On Graph query languages. The Year of the Graph Newsletter: June 2018

AWS Neptune goes GA, Microsoft Cosmos DB releases new features, the query language discussion heats up, TigerGraph announces free developer edition, building enterprise knowledge graphs in the real world with Zalando and Textkernel, and more. May has been another interesting month for the graph database world.

How can data scientists use knowledge graphs? How, and why, can you publish JSON-LD, or write type-safe graph queries using Gremlin? And, what’s the connection between GDPR, metadata, semantics, IBM, and Hortonworks? Let’s start our tour and find out.

It’s been long awaited, and now it’s generally available. How does AWS Neptune, this 2-in-1 new entry from Amazon, compare against other graph database solutions? How does it work, what is it good for, and will it “Amazon” the domain?

AWS Neptune going GA: The good, the bad, and the ugly for graph database users and vendors

It’s official: AWS has a production-ready graph database. What features are included today, and what will be included in the near future, what use cases are targeted, and what does AWS Neptune’s release mean for users and graph database vendors?

Azure Cosmos DB took the center stage at Microsoft Build to celebrate its 1st birthday. This multi-model database has just added an array of new features, including multi-master replication capability and an Asynchronous Java SDK to its already rich offering, and its lead architect, Rimma Nehme, shares more details.

Azure #CosmosDB @ Build 2018: The catalyst for next generation apps

Reflecting back on the past year, it is deeply heartening for us to see the growth of the service. We are so very grateful to our customers who have relied on Azure Cosmos DB to build their mission-critical apps, pushed the limits of the service and always demanded the best

We have stressed already how important graph query languages are, and how fragmented the landscape is there. Neo4j has come forward with a proposal to unify Cypher, its own query language, with two more property graph query languages, PGQL and G-Core, from Oracle and LDBC. Interesting to see the rationale, the community’s reaction, and how it will play out.


A standard declarative property graph query language. A complement to SQL

Did we say, graph query language and community reaction? Here’s a recap of both: the community has mixed reactions, and TigerGraph, the latest entry in the graph database domain, decides to offer free developer edition, tries to build a community of its own.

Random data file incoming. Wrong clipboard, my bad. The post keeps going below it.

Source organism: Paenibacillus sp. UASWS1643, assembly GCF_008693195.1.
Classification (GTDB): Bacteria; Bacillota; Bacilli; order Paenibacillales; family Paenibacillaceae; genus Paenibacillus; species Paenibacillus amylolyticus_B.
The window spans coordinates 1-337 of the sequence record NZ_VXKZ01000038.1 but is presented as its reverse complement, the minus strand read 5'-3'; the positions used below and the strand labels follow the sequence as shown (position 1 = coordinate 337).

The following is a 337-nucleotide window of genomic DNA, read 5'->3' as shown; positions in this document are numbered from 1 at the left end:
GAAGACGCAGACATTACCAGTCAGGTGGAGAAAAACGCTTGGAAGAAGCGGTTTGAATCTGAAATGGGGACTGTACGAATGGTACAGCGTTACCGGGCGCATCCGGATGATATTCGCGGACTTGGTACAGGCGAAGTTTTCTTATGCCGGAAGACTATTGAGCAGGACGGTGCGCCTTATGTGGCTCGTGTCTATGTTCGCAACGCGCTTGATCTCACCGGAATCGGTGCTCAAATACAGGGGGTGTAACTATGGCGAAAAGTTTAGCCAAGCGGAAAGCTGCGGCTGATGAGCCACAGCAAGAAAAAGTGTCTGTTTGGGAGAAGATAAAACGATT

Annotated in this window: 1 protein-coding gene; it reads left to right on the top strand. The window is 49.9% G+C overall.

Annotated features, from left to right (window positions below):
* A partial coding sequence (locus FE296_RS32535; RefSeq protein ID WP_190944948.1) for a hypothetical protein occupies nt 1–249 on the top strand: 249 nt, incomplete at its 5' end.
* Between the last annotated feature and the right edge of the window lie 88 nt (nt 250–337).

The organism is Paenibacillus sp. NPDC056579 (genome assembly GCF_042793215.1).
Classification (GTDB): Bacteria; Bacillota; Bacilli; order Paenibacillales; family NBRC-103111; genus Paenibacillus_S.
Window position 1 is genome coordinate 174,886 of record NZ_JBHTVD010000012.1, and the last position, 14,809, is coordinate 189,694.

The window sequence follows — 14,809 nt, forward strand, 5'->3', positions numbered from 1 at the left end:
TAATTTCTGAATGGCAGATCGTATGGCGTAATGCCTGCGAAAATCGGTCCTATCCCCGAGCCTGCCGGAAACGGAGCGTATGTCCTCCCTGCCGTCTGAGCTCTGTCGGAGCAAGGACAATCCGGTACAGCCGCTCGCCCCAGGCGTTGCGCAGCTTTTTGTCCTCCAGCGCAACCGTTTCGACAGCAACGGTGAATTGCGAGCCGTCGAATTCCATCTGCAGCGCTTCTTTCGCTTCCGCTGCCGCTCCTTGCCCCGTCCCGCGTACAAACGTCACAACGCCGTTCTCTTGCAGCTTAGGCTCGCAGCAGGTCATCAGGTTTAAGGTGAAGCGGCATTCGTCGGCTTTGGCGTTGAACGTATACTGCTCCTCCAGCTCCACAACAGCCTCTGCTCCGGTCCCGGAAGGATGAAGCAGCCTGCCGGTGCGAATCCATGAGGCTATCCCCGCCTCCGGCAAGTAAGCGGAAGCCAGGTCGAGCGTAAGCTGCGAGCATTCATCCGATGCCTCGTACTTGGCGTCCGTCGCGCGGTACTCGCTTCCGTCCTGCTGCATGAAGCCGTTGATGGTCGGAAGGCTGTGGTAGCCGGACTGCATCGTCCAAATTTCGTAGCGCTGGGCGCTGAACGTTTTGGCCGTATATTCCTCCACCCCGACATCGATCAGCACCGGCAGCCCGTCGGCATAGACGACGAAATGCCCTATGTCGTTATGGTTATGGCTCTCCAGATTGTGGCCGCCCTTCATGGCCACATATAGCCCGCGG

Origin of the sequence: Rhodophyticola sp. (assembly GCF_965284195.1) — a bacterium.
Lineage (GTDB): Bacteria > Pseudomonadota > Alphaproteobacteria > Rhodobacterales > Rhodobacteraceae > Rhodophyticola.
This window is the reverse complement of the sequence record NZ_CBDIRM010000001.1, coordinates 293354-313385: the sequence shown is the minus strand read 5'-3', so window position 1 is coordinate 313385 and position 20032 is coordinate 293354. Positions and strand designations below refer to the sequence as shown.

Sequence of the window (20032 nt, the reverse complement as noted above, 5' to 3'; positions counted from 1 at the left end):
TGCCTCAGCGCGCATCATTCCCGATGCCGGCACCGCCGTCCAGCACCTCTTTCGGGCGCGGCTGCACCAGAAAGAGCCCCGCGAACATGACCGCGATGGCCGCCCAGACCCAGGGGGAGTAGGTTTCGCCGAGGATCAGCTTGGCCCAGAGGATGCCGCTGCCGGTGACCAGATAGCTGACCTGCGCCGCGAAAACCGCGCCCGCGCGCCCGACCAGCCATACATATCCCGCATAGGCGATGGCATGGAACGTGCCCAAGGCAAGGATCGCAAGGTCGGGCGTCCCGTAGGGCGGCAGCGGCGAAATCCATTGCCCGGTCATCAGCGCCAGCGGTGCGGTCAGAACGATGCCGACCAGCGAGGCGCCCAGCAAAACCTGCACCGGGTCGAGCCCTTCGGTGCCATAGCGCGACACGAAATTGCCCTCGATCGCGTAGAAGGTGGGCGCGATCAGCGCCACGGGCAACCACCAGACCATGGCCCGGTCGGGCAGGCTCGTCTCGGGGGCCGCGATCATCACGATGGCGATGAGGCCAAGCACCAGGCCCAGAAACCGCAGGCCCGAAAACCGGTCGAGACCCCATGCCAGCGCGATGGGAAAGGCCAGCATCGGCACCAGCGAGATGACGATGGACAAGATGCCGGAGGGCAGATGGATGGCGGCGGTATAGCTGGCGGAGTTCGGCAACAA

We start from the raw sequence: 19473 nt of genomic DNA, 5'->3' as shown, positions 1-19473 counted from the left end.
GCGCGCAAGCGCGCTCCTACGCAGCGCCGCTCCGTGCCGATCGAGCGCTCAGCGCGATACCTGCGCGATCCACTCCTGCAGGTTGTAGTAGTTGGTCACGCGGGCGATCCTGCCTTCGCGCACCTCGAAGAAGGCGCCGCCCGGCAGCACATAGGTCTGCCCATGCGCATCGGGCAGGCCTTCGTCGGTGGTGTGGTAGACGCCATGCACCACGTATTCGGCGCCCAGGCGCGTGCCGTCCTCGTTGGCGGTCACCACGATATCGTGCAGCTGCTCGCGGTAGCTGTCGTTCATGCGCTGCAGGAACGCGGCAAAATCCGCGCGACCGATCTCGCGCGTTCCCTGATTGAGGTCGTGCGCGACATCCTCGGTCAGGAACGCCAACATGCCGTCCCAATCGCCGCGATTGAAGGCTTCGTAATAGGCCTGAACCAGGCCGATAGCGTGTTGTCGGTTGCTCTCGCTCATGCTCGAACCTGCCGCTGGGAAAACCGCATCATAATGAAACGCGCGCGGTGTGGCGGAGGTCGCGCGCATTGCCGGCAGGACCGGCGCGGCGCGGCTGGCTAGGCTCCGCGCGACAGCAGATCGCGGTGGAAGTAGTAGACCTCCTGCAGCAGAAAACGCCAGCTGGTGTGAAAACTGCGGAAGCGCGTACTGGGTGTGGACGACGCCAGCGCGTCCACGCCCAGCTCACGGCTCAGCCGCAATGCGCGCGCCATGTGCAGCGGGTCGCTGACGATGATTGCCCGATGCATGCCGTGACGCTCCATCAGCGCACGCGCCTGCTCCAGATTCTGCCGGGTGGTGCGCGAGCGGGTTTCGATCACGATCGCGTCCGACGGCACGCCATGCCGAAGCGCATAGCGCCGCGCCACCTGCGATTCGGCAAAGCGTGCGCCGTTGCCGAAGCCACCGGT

Open or closed? On graph database access, query languages, community building, and TigerGraph

Having an entry path, as well as a strong community, is important for any solution, and graph databases are no different. Following latest developments in graph query languages, TigerGraph is changing its strategy. How will this affect the domain?

It looks like the people involved in Gremlin, another alternative in graph query languages, keep working in the meanwhile. Kelvin Lawrence, one of the project’s main contributors, just published an update on his Practical Gremlin guide.

The latest version of Practical Gremlin

Another substantial update. Please see the change history for full details

And to wrap up with query languages, here is a proposal on how, and why, to build type-safe graph queries on top of Gremlin, from the people in Celum.

Type-safe Graph Queries

Type-safe queries pay off. During the implementation of real features, we learned that while the compile-time checks initially slow us down when writing code, they later speed us up by reducing debugging effort.

The people in Thomson Reuters, on their part, met with senior data scientists to discuss how to encourage wider adoption of enterprise knowledge graphs. They discussed topics such as Natural Language Processing and AI, but by and large where they see the most value is connecting data silos.

Helping data scientists to map a Knowledge Graph future

The use of Knowledge Graph technology to uncover connections within and across data sets has major potential in financial markets. We met with senior data scientists to discuss how to encourage wider adoption.

Enterprise Knowledge Graphs are great and all, but how do you actually build one? Let’s hear it from the experts: Panos Alexopoulos from Textkernel and Katariina Kari from Zalando have over 20 years of combined experience in this. Before taking the stage to tell us all about it in Connected Data London, they share some of their experience here.

Building Enterprise Knowledge Graphs in the real world

What does it take to build usable enterprise knowledge graphs? Let’s hear it from the experts

May was also GDPR month. It’s understandable that you’ve grown weary of that by now, but, promise, this is not about updating terms, or any of the usual discussion. It’s about how metadata and (graph-based) semantics can help repay the data governance gap that GDPR has shed light on.

Repaying the GDPR Data Governance Debt with Metadata and Semantics

Being GDPR compliant means having robust Data Governance in place. And robust Data Governance is built on metadata and semantics.

If you’re reading this, there’s a good chance you already know, and use, JSON-LD.  If not, Paul Wilton from Data Language writes about why you should consider this, regardless of whether you work with linked data and RDF or not.

Publishing JSON-LD for Developers

JSON-LD has been among us for several years now, its adoption is increasing, but I suspect not as fast as it probably should.

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